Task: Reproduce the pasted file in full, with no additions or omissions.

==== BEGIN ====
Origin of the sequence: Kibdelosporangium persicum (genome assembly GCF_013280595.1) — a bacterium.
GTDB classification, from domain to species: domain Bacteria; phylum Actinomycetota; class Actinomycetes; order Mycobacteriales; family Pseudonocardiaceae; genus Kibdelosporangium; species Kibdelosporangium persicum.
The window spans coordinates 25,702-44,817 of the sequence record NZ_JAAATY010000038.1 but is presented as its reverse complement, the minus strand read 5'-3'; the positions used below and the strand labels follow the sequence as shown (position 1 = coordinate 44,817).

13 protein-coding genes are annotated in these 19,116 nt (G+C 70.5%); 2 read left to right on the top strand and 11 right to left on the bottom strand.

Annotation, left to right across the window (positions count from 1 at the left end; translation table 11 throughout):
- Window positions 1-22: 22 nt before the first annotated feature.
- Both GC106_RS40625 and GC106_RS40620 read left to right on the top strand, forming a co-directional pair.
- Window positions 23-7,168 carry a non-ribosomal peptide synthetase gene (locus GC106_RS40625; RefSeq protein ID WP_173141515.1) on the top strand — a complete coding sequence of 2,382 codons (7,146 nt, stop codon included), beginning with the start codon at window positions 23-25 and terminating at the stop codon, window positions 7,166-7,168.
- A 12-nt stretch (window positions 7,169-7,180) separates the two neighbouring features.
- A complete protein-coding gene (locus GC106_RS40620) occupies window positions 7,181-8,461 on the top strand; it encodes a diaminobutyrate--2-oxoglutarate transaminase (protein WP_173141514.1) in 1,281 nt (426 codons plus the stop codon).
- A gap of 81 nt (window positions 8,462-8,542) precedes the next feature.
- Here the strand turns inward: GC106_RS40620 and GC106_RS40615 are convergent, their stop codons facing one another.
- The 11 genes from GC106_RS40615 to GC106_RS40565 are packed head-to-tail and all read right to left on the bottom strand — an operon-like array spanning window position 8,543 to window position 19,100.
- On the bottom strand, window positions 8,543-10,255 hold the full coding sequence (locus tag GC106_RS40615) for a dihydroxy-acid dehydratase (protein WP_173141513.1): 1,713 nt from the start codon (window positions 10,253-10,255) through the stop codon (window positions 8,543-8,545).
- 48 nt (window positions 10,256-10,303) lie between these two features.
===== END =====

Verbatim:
Origin of the sequence: Kibdelosporangium persicum (genome assembly GCF_013280595.1) — a bacterium.
GTDB classification, from domain to species: domain Bacteria; phylum Actinomycetota; class Actinomycetes; order Mycobacteriales; family Pseudonocardiaceae; genus Kibdelosporangium; species Kibdelosporangium persicum.
The window spans coordinates 25,702-44,817 of the sequence record NZ_JAAATY010000038.1 but is presented as its reverse complement, the minus strand read 5'-3'; the positions used below and the strand labels follow the sequence as shown (position 1 = coordinate 44,817).

13 protein-coding genes are annotated in these 19,116 nt (G+C 70.5%); 2 read left to right on the top strand and 11 right to left on the bottom strand.

Annotation, left to right across the window (positions count from 1 at the left end; translation table 11 throughout):
- Window positions 1-22: 22 nt before the first annotated feature.
- Both GC106_RS40625 and GC106_RS40620 read left to right on the top strand, forming a co-directional pair.
- Window positions 23-7,168 carry a non-ribosomal peptide synthetase gene (locus GC106_RS40625; RefSeq protein ID WP_173141515.1) on the top strand — a complete coding sequence of 2,382 codons (7,146 nt, stop codon included), beginning with the start codon at window positions 23-25 and terminating at the stop codon, window positions 7,166-7,168.
- A 12-nt stretch (window positions 7,169-7,180) separates the two neighbouring features.
- A complete protein-coding gene (locus GC106_RS40620) occupies window positions 7,181-8,461 on the top strand; it encodes a diaminobutyrate--2-oxoglutarate transaminase (protein WP_173141514.1) in 1,281 nt (426 codons plus the stop codon).
- A gap of 81 nt (window positions 8,462-8,542) precedes the next feature.
- Here the strand turns inward: GC106_RS40620 and GC106_RS40615 are convergent, their stop codons facing one another.
- The 11 genes from GC106_RS40615 to GC106_RS40565 are packed head-to-tail and all read right to left on the bottom strand — an operon-like array spanning window position 8,543 to window position 19,100.
- On the bottom strand, window positions 8,543-10,255 hold the full coding sequence (locus tag GC106_RS40615) for a dihydroxy-acid dehydratase (protein WP_173141513.1): 1,713 nt from the start codon (window positions 10,253-10,255) through the stop codon (window positions 8,543-8,545).
- 48 nt (window positions 10,256-10,303) lie between these two features.